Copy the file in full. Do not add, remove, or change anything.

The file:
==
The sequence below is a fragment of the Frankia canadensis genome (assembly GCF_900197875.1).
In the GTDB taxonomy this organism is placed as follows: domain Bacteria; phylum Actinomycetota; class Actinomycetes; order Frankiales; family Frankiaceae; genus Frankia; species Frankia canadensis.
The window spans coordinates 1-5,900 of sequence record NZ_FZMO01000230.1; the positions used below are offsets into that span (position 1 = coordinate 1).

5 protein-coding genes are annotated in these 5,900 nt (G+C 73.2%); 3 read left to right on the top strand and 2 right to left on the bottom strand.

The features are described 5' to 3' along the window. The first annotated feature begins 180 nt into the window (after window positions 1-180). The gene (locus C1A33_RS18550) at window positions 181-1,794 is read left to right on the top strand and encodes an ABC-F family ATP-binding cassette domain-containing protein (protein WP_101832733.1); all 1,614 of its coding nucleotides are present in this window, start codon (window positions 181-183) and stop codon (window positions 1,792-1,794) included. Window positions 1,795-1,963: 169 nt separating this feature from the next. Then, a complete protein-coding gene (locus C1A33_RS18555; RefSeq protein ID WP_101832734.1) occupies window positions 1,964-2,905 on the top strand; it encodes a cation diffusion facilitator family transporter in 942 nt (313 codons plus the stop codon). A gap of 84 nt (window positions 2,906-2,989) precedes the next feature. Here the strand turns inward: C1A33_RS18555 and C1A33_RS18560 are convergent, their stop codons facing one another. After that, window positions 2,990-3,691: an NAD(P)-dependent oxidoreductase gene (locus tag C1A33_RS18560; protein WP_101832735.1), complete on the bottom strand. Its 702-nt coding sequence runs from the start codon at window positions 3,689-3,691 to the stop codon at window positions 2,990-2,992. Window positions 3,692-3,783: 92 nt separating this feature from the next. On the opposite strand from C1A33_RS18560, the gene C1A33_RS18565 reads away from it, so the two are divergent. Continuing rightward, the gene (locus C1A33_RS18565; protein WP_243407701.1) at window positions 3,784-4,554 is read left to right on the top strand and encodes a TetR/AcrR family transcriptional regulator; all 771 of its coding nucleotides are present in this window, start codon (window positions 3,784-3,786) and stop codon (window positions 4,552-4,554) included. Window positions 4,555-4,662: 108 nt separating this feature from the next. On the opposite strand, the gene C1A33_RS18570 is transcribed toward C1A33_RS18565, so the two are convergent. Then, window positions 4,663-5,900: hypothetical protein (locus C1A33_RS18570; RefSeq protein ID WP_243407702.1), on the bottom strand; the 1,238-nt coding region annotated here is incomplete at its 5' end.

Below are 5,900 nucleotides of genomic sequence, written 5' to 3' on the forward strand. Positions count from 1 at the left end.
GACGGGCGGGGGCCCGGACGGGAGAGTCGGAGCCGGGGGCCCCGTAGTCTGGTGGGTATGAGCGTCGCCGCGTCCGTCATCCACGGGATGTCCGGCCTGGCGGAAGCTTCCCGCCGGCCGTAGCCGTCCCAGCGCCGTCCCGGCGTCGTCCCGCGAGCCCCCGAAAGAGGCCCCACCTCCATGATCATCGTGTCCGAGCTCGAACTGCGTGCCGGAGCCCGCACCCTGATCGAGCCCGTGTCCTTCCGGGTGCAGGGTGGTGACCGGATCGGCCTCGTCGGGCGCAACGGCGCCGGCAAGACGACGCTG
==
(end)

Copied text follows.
The sequence below is a fragment of the Frankia canadensis genome (assembly GCF_900197875.1).
In the GTDB taxonomy this organism is placed as follows: domain Bacteria; phylum Actinomycetota; class Actinomycetes; order Frankiales; family Frankiaceae; genus Frankia; species Frankia canadensis.
The window spans coordinates 1-5,900 of sequence record NZ_FZMO01000230.1; the positions used below are offsets into that span (position 1 = coordinate 1).

5 protein-coding genes are annotated in these 5,900 nt (G+C 73.2%); 3 read left to right on the top strand and 2 right to left on the bottom strand.

The features are described 5' to 3' along the window. The first annotated feature begins 180 nt into the window (after window positions 1-180). The gene (locus C1A33_RS18550) at window positions 181-1,794 is read left to right on the top strand and encodes an ABC-F family ATP-binding cassette domain-containing protein (protein WP_101832733.1); all 1,614 of its coding nucleotides are present in this window, start codon (window positions 181-183) and stop codon (window positions 1,792-1,794) included. Window positions 1,795-1,963: 169 nt separating this feature from the next. Then, a complete protein-coding gene (locus C1A33_RS18555; RefSeq protein ID WP_101832734.1) occupies window positions 1,964-2,905 on the top strand; it encodes a cation diffusion facilitator family transporter in 942 nt (313 codons plus the stop codon). A gap of 84 nt (window positions 2,906-2,989) precedes the next feature. Here the strand turns inward: C1A33_RS18555 and C1A33_RS18560 are convergent, their stop codons facing one another. After that, window positions 2,990-3,691: an NAD(P)-dependent oxidoreductase gene (locus tag C1A33_RS18560; protein WP_101832735.1), complete on the bottom strand. Its 702-nt coding sequence runs from the start codon at window positions 3,689-3,691 to the stop codon at window positions 2,990-2,992. Window positions 3,692-3,783: 92 nt separating this feature from the next. On the opposite strand from C1A33_RS18560, the gene C1A33_RS18565 reads away from it, so the two are divergent. Continuing rightward, the gene (locus C1A33_RS18565; protein WP_243407701.1) at window positions 3,784-4,554 is read left to right on the top strand and encodes a TetR/AcrR family transcriptional regulator; all 771 of its coding nucleotides are present in this window, start codon (window positions 3,784-3,786) and stop codon (window positions 4,552-4,554) included. Window positions 4,555-4,662: 108 nt separating this feature from the next. On the opposite strand, the gene C1A33_RS18570 is transcribed toward C1A33_RS18565, so the two are convergent. Then, window positions 4,663-5,900: hypothetical protein (locus C1A33_RS18570; RefSeq protein ID WP_243407702.1), on the bottom strand; the 1,238-nt coding region annotated here is incomplete at its 5' end.

Below are 5,900 nucleotides of genomic sequence, written 5' to 3' on the forward strand. Positions count from 1 at the left end.
GACGGGCGGGGGCCCGGACGGGAGAGTCGGAGCCGGGGGCCCCGTAGTCTGGTGGGTATGAGCGTCGCCGCGTCCGTCATCCACGGGATGTCCGGCCTGGCGGAAGCTTCCCGCCGGCCGTAGCCGTCCCAGCGCCGTCCCGGCGTCGTCCCGCGAGCCCCCGAAAGAGGCCCCACCTCCATGATCATCGTGTCCGAGCTCGAACTGCGTGCCGGAGCCCGCACCCTGATCGAGCCCGTGTCCTTCCGGGTGCAGGGTGGTGACCGGATCGGCCTCGTCGGGCGCAACGGCGCCGGCAAGACGACGCTG